In virtually every state it is possible to have Medicaid pay for certain services when an individual is living in an assisted living facility. However, it is important to note that that the assisted living facility's cost of basic room and board will not be paid for by Medicaid, as it would be if the family member resided in a nursing home. Only residents of nursing homes will have their room and board paid for by Medicaid, if they qualify for Medicaid coverage.
To have Medicaid cover some assisted living services (not including room and board) the facility must be "Medicaid certified," so you will want to make sure about that when searching for a facility to move your family member into. The best way to find out is to call and ask your state Department of Human Services for a list. If you are interested in a particular facility, just call the facility's financial office and ask.
What Medicaid Does Cover in Assisted Living
The 2010 federal Affordable Care Act includes a number of provisions that expand the reach of community-based care such as HCBS by providing funding for additional optional state HCBS-type programs. For example, the Community First Choice rule is a new state option under Medicaid that provides states choosing to participate in this option an increase in federal Medicaid matching funds for providing community-based attendant services and supports to people who would otherwise be confined to a nursing home.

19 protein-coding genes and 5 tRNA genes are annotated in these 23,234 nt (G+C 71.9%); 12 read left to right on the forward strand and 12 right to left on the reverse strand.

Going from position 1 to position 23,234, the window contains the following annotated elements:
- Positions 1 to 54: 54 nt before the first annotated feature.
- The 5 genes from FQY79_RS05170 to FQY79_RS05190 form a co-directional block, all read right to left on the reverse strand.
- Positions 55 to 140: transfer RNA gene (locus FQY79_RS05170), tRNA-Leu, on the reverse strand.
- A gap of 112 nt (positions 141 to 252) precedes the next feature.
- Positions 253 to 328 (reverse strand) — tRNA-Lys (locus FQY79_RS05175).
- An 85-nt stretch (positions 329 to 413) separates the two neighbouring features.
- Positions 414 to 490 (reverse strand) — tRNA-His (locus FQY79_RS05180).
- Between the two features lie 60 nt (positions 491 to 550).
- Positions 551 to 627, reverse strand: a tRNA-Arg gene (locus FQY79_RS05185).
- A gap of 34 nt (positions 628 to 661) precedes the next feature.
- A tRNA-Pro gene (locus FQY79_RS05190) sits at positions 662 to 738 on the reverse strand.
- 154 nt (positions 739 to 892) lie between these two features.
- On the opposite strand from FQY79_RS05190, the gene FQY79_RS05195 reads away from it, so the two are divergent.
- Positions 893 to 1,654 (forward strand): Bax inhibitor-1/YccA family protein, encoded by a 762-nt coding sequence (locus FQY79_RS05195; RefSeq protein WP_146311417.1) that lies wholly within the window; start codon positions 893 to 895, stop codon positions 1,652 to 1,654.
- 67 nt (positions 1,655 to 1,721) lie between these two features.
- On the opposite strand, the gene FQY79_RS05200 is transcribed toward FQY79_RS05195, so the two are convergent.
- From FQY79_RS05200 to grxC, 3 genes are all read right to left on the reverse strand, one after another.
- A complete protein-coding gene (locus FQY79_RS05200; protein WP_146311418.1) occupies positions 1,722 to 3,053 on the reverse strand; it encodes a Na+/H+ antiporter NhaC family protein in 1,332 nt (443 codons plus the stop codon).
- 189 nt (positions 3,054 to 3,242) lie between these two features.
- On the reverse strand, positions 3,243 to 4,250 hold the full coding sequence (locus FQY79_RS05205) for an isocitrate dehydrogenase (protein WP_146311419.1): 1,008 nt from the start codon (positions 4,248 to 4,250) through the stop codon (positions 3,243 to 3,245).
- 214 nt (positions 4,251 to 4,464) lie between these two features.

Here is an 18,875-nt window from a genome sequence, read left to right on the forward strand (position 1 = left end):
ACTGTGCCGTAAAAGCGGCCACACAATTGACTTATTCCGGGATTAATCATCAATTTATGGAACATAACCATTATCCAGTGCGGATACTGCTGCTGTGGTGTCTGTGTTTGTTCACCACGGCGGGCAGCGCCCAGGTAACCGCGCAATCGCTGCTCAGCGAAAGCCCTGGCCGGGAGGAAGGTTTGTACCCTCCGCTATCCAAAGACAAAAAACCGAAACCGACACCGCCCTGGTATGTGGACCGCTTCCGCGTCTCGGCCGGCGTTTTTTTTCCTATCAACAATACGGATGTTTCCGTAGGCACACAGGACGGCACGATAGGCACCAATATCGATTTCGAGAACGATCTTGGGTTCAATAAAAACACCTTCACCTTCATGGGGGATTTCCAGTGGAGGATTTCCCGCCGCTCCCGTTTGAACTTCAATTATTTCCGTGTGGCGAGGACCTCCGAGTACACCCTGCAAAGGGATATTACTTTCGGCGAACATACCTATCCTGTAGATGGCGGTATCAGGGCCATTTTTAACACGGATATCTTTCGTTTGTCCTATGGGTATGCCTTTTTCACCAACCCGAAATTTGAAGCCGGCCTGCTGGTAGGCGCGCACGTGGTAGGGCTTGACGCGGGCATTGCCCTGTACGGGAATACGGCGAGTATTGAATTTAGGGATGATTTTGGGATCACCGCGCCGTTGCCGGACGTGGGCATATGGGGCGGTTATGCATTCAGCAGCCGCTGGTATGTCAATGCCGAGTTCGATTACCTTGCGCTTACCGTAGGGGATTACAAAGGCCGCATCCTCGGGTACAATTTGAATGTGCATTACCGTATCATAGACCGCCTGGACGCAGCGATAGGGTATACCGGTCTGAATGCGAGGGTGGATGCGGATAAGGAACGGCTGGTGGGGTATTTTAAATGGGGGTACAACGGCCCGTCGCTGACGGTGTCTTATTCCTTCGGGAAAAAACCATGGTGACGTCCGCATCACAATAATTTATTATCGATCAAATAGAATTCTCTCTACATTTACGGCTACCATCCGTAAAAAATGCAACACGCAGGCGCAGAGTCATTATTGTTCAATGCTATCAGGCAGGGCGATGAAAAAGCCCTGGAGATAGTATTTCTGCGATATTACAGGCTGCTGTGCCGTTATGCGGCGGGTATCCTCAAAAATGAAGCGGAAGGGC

Programs that cover the cost of certain services at assisted living are known as Home and Community Based Services (HCBS). The individual must need the same level of care as that provided in a nursing home and satisfy the same asset and income requirements needed to apply for nursing home Medicaid coverage.
In general, HCBS will pay for the following assisted living services:
- Nursing care
- Case management
- Medication management
- Medical exams
For an assisted living resident with no other options available to pay for room and board, it may be possible to obtain assistance through state-funded welfare programs or programs run by religious organizations. If the resident is a veteran or surviving spouse of a veteran, they may qualify for a VA pension to pay for long-term care. If there is a demonstrated medical need, such programs will generally pay the full cost of the assisted living facility, including room and board. Check with your state's Area Agency on Aging, or speak with the executive director at your loved one's assisted living facility about programs and options that can help.